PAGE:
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Third Culture Holidays – My ex-pat experiences

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In Egypt you will never find a nice round, orange pumpkin to carve for Halloween.  In Indonesia, you will not find familiar food for Christmas or Hanukkah. A large chicken will be a dressed up as a turkey, and you will substitute whatever vegetables are in season for the familiar standards.  Instead, you will go to Road 9 in Cairo and buy a brown gourd and paint it orange. Or, you might scour the sidewalk markets in Jakarta for odd-looking Santas made from batik fabric with some unidentified beige animal fur for a beard. It is so easy to feel out of sync when you really need to re-adjust and adapt to what kind of experience your family will have for the holidays. You must adapt.

holidaysThe holiday season has begun and some American Moms in a foreign land are agonizing if her kids will have memories of Halloween, Easter, Thanksgiving or Christmas which “synch” with your notions of what makes those days special.   Will they hear Christmas carols in Egypt?  No. Will they ever taste a pumpkin pie? No. It’s painful to know that you are unable to re-create your vision of the holidays for your children in the country where they are growing up.   Not even to mention if these holidays will even be able to appear like their own childhood with the smells, sights and sounds.

After moving their young children half way around the world, watching them start another new school and fearful of eating lunch alone again, she is trying to reconcile reality with childhood myths.  That was me.  I searched for pumpkins in lands where they did not grow, turkeys in countries where they did not live, and trees for Christmas where they did not grow.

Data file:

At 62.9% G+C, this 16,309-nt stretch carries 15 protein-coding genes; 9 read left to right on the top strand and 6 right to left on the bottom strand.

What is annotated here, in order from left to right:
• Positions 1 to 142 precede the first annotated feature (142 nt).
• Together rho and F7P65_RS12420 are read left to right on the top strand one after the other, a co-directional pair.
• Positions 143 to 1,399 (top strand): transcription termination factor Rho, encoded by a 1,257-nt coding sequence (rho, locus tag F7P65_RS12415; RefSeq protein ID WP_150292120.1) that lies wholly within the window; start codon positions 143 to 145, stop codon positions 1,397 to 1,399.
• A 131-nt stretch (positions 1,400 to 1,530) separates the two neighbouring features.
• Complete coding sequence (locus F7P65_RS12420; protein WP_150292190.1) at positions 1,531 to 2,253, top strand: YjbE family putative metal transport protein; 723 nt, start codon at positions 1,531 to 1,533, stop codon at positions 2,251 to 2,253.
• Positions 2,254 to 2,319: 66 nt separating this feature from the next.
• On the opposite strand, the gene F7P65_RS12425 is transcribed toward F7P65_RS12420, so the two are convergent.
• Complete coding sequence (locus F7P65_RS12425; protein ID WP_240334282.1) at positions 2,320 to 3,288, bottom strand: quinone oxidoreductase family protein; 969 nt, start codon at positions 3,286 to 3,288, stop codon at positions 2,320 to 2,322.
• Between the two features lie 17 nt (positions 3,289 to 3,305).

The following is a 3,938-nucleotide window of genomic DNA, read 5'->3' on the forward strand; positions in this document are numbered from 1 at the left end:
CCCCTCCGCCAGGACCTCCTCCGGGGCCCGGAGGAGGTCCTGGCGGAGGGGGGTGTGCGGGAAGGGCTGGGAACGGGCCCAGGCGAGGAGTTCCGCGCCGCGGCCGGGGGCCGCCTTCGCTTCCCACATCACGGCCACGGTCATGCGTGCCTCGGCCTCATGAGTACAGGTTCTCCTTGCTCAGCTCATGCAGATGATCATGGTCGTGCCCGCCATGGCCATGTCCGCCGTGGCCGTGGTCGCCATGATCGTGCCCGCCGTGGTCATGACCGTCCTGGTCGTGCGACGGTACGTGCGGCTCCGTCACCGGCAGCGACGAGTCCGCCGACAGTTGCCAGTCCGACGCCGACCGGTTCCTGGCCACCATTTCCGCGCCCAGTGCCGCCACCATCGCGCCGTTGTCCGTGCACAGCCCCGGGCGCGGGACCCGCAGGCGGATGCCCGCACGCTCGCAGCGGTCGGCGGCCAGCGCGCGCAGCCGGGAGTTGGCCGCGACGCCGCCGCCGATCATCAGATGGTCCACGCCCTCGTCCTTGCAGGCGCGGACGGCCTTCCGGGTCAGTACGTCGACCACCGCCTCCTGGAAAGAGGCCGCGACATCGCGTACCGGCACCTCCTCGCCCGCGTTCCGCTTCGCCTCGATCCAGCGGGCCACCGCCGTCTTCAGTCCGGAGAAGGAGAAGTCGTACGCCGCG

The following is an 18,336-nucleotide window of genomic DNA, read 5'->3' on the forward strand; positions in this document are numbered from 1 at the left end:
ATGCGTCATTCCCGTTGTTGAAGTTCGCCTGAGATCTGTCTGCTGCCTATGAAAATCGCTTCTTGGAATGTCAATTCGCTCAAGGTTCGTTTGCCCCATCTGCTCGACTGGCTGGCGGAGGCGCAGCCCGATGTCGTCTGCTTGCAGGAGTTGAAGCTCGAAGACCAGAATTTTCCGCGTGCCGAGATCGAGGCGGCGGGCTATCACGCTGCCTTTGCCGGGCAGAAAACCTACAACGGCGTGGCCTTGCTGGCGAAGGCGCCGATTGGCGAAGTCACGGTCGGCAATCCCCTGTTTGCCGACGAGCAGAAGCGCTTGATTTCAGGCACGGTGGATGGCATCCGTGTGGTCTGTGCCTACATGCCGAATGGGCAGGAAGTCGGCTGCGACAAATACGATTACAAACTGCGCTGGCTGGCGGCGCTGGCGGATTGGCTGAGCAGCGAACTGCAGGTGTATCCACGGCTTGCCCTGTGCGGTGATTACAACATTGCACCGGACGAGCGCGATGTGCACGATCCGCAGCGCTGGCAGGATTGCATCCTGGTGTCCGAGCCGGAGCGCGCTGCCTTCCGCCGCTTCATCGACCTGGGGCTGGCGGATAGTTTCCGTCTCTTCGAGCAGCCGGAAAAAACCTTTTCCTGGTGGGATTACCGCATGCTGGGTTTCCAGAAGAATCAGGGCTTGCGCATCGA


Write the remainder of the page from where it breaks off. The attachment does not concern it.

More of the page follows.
Here’s what I learned. Here’s what you need to know about my experience. Your childhood was yours – cherish it, but when it comes time to celebrate traditional holidays, you must adjust your expectations and guide your children to appreciate the culture of your host country.  They need to feel at home wherever they live – that was kind of the point of moving around the world with young kids – to provide a “global citizen” experience.

The holidays serve as an emotional touchstone that connects us to our youth. Moms everywhere want to reproduce their picture perfect youth moments for their next generation. Holidays mark the passage of time, change of seasons.  The desire to share those good memories guided my expeditions to Road 9 or to sidewalk markets in search of symbols familiar to ME.  I was looking for the impossible.  Then I remember that the familiar flees in the face of the reality of life overseas.

You must adapt.  Maybe the pumpkin is a spray-painted brown gourd and maybe you decorate a palm tree instead of a pine tree. Years later, when the boxes of decorations come out, the batik Santa with the creepy beard, the handmade flimsy decorations – all slightly “NQR” (not quite right) are cherished and celebrated just as much as the holiday decorations of my childhood.  We all remember the adaptations we made fondly and my kids definitely know what “NQR” means, first hand.

A longtime expatriate, Phyllis Ripple has lived and raised children in Pakistan, Indonesia, Egypt and the United Kingdom. Many of these stops along Ripple’s journey were within great weaving regions of the world. She is now the founder and CEO of ecoFiber Custom Rugs and 4Favorites Rugs, based in Boulder, Colorado. 

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